About The Kaʻū Calendar

Ka`u, Hawai`i, United States
A locally owned and run community newspaper (www.kaucalendar.com) distributed in print to all Ka`u District residents of Ocean View, Na`alehu, Pahala, Hawai`i Volcanoes National Park, Volcano Village and Miloli`i on the Big Island of Hawai`i. This blog is where you can catch up on what's happening daily with our news briefs. This blog is provided by The Ka`u Calendar Newspaper (kaucalendar.com), Pahala Plantation Cottages (pahalaplantationcottages.com), Local Productions, Inc. and the Edmund C. Olson Trust.

Wednesday, May 10, 2017

Ka`u News Briefs Tuesday, May 9, 2017

The state Office of Early Learning is hoping for more enrollment of Pre-Kindergarten next
semester at Na`alehu School. Enrollment is now open for both Pahala and Na`alehu. See
story below. Photo from Executive Office on Early Learning
PRESIDENT DONALD TRUMP'S FIRING OF FEDERAL BUREAU OF INVESTIGATION DIRECTOR James Comey on Tuesday drew quick comments from Hawai`i Senators Mazie Hirono and Brian Schatz. Hirono called for a special prosecutor and independent investigation into Russian ties to the Trump Presidential campaign, which the FBI under Comey has allegedly been investigating.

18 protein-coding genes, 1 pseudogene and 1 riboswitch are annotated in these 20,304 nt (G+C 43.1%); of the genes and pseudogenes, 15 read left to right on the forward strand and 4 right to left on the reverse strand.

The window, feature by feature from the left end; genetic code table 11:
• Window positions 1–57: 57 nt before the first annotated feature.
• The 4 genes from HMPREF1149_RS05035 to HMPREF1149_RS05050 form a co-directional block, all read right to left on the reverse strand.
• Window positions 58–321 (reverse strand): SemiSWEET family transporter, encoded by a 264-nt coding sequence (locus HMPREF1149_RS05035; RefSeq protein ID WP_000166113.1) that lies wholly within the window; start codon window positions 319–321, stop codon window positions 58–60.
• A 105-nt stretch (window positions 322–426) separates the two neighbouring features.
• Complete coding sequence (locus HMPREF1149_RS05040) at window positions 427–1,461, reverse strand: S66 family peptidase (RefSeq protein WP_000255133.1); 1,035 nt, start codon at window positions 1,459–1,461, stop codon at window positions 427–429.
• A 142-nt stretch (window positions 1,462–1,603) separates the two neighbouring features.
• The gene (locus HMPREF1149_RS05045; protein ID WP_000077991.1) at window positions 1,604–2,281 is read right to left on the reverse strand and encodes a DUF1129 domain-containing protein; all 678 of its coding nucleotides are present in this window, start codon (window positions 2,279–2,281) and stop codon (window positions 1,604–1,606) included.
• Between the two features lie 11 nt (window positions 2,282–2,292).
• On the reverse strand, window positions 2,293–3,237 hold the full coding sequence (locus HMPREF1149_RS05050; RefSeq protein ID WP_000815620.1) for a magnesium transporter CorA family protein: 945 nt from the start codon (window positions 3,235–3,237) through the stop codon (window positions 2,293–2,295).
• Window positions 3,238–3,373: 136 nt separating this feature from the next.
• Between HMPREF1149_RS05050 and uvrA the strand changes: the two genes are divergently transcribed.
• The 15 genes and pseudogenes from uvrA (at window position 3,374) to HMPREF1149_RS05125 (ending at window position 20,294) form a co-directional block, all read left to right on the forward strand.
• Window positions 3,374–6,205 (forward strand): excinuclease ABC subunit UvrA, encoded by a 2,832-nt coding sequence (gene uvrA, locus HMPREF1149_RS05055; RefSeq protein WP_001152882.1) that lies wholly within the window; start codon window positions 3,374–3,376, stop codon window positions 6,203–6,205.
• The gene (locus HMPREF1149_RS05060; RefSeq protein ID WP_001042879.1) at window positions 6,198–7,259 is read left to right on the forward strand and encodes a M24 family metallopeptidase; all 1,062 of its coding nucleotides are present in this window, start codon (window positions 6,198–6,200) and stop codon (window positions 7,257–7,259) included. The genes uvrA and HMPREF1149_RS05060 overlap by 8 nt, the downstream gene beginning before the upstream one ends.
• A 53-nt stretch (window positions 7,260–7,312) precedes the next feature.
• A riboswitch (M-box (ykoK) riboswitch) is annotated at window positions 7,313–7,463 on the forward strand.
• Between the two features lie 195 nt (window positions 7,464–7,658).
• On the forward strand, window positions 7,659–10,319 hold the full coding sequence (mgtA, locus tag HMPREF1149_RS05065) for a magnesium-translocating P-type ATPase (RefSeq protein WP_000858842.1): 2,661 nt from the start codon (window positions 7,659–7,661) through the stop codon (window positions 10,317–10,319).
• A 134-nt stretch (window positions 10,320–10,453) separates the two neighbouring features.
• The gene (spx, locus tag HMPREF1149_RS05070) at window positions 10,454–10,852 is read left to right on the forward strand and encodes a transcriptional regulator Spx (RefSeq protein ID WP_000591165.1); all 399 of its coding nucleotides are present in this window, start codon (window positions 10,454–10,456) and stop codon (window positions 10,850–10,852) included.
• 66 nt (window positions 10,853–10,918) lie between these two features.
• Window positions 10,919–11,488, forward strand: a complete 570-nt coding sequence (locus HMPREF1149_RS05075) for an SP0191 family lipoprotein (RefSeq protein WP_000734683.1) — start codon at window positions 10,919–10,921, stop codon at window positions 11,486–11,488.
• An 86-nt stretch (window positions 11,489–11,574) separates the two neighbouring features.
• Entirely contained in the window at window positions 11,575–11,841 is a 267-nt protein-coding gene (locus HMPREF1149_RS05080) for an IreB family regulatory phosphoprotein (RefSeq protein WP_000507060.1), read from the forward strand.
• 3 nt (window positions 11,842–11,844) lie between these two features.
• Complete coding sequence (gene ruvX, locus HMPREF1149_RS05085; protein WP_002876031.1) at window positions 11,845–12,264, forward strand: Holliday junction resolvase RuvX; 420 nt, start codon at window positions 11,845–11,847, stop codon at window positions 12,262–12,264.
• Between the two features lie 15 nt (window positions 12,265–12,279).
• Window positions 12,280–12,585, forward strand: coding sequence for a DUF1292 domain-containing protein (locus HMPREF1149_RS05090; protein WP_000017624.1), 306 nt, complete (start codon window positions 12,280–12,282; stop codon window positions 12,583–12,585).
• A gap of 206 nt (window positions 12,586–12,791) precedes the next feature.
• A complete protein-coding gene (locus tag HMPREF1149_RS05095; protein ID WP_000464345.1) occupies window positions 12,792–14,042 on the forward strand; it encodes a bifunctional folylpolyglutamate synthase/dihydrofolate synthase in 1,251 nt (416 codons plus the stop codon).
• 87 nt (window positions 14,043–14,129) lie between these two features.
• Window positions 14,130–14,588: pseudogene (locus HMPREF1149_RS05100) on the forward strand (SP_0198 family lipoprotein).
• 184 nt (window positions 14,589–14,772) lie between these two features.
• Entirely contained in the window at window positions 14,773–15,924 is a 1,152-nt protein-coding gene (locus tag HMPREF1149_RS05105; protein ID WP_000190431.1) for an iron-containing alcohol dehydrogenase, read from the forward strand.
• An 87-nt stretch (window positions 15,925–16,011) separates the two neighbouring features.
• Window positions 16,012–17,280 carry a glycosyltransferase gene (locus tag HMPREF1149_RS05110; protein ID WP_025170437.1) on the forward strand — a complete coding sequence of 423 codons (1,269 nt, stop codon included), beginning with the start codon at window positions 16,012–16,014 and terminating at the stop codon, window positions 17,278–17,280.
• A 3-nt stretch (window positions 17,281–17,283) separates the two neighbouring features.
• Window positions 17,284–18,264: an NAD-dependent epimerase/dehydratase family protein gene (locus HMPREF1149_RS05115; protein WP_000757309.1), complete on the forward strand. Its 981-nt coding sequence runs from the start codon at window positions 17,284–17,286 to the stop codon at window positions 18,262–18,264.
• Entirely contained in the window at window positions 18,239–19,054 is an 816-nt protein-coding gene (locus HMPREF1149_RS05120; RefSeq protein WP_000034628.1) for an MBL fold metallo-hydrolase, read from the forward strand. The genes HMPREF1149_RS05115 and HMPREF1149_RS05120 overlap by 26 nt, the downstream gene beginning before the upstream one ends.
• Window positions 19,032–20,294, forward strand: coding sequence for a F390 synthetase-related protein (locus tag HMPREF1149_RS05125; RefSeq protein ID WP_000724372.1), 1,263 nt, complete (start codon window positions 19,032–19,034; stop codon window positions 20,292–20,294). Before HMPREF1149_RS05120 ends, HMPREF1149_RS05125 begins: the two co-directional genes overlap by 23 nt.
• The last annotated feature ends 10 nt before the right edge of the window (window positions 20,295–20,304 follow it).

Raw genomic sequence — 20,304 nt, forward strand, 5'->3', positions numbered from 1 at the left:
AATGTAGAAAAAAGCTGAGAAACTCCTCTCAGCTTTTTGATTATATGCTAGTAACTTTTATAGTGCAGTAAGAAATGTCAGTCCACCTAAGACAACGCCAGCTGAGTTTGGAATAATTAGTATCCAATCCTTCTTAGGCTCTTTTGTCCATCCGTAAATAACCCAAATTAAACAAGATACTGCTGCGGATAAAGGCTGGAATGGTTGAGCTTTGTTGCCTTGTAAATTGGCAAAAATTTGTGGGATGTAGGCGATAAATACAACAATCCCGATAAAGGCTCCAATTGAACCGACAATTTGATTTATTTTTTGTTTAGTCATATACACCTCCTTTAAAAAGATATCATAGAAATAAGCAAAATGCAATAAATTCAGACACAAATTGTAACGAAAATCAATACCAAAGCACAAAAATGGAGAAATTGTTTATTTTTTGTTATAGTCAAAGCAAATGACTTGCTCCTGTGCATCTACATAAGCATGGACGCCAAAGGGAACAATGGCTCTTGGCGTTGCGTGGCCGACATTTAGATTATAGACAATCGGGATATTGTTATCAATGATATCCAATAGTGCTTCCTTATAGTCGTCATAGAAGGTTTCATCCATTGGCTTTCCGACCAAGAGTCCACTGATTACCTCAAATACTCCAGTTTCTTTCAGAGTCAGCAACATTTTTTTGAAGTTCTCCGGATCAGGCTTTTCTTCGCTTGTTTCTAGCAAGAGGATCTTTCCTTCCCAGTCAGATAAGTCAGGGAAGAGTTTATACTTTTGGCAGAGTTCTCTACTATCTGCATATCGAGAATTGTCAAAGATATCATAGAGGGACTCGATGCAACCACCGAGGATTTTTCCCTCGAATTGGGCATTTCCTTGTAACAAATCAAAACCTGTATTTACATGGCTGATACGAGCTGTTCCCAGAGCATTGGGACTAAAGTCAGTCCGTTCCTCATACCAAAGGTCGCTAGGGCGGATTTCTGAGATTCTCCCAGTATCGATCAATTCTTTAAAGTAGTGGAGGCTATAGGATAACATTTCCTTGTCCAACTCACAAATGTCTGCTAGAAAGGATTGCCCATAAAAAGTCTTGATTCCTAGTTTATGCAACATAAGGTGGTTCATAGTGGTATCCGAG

Stated Hirono, “The President’s decision to fire FBI Director James Comey in this manner, under this pretext, and at this time is a total disservice to the American people. The country is asking, Mr. President, what do you have to hide?"
Sen. Mazie Hirono earlier questioned Comey about his treatment of
candidate Hillary Clinton's handling of emails, then today questioned
Comey's sudden firing by Pres. Donald Trump. C-SPAN image
   Hirono contended that “There is no question that President Trump wants the investigation of Russian interference with the 2016 Presidential election, and the Trump team’s ties to those efforts, to just go away. Knowing this, it is hard to interpret the decision to fire Director Comey as being motivated by anything other than a desire to shut down or derail the FBI’s investigation. In fact, it only raises further suspicions about the Trump team’s ties to Russian interference in our election. For months, I have called for a special prosecutor and an independent investigation into this serious matter. We need a special prosecutor who will conduct an impartial, thorough investigation untainted by political considerations.”
      Schatz declared on Twitter, "We are in a full-fledged constitutional crisis." He said, "Lots of justified confusion and outrage. We need to be prepared to come back together, regardless of party,and take our democracy back." He called the firing, "Scary and unprecedented. At some point we are going to need patriotic Republicans to stand up for our republic." Schatz said that the "arguments against establishing a Special Prosecutor were weak in the first place. They have now evaporated."